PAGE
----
As the summer holiday period close, I find myself in a back to school mode even though I haven’t been enrolled for nearly twenty years. Europe is especially on my mind as we prepare for the Glenbrook Payments in Europe workshop next month. What are the big payments issues in Europe today, what’s the context behind them and how are things different here in the US.
One overarching point is that even as the Euro serves as a common currency in 18 countries, you really can’t think in terms of “European payment preferences”. Rather, there are German payment preferences, French payment preferences, and so on. Germans are not keen on credit cards while the French still use the paper check more than their continental counterparts. Perhaps one high level, regional trend that we can describe is that cards, especially credit cards, are not as popular among consumers and generally less widely used by corporates than they are here in the US. From a US perspective, I ask myself, how does anyone buy something off the Internet?
Of course, that’s not really a problem as different countries have different payment methods that they prefer for e-commerce. On a more serious note, what are some key payment issues across Europe today? Well, it depends on whom you ask!
If we ask a bank in Europe today, their number one concern is likely to be regulation. No surprise there except that folks on this side of the Atlantic may not realize the breadth and depth of regulatory developments underway in Europe. The multi-year transition to the Single Euro Payment Area (SEPA) formats has just been completed and there are now fundamental changes being debated by the European Payments Council on card handling as well as formal guidelines for handling mobile payments. Standardization is a big theme in the European payments arena.
On top of this, there are proposed regulations coming out of the European Parliament to cap interchange levels. (Did I mention that profitability is likely the next biggest concern for banks across Europe?).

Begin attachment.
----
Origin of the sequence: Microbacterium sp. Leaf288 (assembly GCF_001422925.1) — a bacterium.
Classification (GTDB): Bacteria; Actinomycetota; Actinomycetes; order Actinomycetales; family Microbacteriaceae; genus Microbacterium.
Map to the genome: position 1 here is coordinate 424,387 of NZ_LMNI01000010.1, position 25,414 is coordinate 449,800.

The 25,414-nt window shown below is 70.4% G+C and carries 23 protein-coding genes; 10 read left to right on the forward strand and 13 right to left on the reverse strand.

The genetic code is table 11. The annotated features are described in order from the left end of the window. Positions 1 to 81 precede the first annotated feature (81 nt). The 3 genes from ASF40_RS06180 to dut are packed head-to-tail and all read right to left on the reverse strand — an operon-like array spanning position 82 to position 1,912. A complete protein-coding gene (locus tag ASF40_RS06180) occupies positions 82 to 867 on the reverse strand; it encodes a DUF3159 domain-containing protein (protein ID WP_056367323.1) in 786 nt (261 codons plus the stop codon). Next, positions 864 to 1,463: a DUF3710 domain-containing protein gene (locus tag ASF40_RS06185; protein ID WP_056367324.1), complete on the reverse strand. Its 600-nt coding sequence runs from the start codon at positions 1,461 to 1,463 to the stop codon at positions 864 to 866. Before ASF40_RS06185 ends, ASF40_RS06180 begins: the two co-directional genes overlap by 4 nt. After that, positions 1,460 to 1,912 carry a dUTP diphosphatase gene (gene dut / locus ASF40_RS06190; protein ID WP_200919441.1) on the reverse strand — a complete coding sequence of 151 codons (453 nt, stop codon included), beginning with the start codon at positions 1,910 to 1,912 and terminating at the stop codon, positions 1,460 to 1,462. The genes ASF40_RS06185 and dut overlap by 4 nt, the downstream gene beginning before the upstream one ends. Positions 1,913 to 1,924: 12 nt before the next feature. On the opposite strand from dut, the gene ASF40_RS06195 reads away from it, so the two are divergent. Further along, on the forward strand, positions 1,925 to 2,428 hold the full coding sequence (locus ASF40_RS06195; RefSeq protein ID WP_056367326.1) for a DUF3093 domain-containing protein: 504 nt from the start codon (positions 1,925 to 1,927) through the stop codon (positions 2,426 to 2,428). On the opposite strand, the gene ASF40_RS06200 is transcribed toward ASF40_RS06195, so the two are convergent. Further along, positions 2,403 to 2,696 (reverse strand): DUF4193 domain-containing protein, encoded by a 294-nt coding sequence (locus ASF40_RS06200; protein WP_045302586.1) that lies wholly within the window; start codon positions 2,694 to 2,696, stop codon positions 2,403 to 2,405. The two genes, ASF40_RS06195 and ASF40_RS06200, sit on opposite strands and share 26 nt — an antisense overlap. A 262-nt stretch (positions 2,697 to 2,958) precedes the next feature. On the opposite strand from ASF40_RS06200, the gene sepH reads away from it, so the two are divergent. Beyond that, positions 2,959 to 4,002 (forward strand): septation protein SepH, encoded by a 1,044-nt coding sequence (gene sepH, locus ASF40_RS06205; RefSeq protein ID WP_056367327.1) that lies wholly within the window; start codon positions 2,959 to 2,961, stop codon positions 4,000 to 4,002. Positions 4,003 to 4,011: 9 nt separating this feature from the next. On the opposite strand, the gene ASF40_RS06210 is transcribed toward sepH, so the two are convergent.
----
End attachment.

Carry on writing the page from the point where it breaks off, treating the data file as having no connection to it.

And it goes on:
If you’re a corporate located somewhere in Europe, you’re likely breathing a sigh of relief, having just completed the migration to the new SEPA payments formats. You’re also deep into the process to update your records to include new payment info for your payees to reflect the mandatory use of the IBAN (International Bank Account Number) in all payment transactions. The IBAN is a standardized account numbering structure that is being adopted around the world and it’s composed of a country code, a check digit code and your account number.
Finally, consumers are also struggling with “IBAN the Terrible”. They also have to update their account information with billers, and others like employers they may receive payment from. Depending on where you live, this can be a difficult task. While the Bank Identifier Code or BIC is only between 8 and 11 characters, the IBAN itself can be up to 34 characters. Norwegians have it the easiest as IBANs in that country only go to 15 characters. Hopefully the Maltese have superior memories because their IBANs can go up to 31 characters!
Certainly we have our own set of key payment issues – depending on whom you ask. Concern about regulatory fatigue is nearly a universal theme for banks and I would say that corporates in the US are most concerned about the cost of payments or security. But I’m glad to not have to update all my financial records with new account information, which gives me more time to worry about the security of my payment transactions.
This PaymentsViews post was written by Glenbrook’s Elizabeth McQuerry. Elizabeth and Manfred Schuck will be leading Glenbrook’s Payments in Europe Insight Workshop on October 9 in Mt. View, CA. Join them to find out what the European landscape portends for the US.